Honda’s ‘neo café’ CB1000R has hints of retro, yet packs the punch of a supernaked. PB seeks to clarify the situation...
Honda’s new CB1000R goes head to head with Yamaha’s benchmark MT-10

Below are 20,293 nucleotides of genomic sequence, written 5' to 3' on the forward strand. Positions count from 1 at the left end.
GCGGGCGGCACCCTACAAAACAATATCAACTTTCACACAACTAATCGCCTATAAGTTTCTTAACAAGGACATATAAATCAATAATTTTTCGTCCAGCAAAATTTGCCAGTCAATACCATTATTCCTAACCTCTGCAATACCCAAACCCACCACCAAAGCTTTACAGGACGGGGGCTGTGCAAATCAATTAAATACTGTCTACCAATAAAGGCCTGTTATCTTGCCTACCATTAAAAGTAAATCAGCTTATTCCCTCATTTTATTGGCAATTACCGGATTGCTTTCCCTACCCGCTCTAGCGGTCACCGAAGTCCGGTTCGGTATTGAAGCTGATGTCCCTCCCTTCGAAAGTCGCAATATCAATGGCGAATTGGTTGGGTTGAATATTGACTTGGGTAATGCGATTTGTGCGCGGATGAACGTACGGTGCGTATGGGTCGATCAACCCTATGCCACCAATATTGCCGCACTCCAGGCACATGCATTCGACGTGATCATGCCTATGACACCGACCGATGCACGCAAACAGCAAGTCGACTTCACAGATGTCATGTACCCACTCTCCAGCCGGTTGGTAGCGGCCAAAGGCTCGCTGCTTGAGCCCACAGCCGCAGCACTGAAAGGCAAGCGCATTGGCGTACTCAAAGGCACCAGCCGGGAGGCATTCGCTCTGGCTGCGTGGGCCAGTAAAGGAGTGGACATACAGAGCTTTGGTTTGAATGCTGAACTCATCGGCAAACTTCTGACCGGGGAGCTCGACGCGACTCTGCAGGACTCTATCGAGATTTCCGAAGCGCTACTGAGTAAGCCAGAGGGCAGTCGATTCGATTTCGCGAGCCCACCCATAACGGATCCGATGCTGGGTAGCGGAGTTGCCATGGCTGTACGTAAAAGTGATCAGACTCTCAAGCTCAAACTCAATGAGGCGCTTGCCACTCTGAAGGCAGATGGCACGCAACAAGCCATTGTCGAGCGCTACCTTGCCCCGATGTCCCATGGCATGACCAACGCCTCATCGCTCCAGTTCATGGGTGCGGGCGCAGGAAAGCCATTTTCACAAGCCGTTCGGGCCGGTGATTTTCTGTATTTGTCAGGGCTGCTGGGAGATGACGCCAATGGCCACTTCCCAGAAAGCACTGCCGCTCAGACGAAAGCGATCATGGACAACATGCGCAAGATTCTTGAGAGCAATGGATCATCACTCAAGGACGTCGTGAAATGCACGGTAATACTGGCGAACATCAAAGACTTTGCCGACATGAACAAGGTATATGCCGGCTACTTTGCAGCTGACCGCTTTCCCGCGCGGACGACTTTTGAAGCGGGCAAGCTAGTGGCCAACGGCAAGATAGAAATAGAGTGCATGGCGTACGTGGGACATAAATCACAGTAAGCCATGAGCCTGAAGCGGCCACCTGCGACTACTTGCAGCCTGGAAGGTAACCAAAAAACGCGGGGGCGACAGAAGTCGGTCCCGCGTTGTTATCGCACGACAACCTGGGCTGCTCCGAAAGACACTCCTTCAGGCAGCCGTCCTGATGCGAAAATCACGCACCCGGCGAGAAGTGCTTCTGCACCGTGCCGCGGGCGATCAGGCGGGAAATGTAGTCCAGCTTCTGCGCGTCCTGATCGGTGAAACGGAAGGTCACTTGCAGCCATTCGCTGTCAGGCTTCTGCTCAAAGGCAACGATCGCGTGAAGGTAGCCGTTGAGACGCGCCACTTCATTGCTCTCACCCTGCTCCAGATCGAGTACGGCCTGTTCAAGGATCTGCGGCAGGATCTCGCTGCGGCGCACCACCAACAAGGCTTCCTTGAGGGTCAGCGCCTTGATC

VARIETY AND CHOICE in motorcycling have never been greater. Sportsbike Britain is no longer a thing, but that’s not to say the spirit of it isn’t. In 1998, if you wanted proper brakes, suspension and top-end components, you bought a sportsbike. And it’d probably still have enough comfort and usability to do most things you’d ask of it. Now, a superbike is a piece of extreme engineering: built to go fast, with any other niceties absent or minimal at best. But the word ‘sportsbike’ encompasses other machinery, too. The most popular beneficiary of superbike heritage and development is the supernaked class: from the relatively inexpensive and simplistic (Z1000) to techno-fest, sit-up-and-beg race bikes (Tuono), with options bridging the extremes of road-oriented performance bikes. Honda, in their megacorp wisdom, haven’t slotted their reborn CB1000R directly into this scale of naked lunacy. It ticks many of the boxes: 145bhp, radial brakes, BPF forks, Fireblade engine and an electronics package. But it’s also on the fringes of the retro fashionista movement: swingarm-mounted numberplate, CB900F-esque tank, big round headlight... PB was confused: from the outside, it’s a half rice, half chips non-commitment to either genre. Only one way to find out, so we rustled up the glorious mid-point of the supernaked class, the MT-10, for a benchmark. Similar on spec, the MT-10 has delighted by being loads of fun with decent performance, for not a lot of cash. It also ploughed its own styling furrow: deliberately modern and controversial, rather than Honda’s familiar yet unusual ‘heritage’ approach.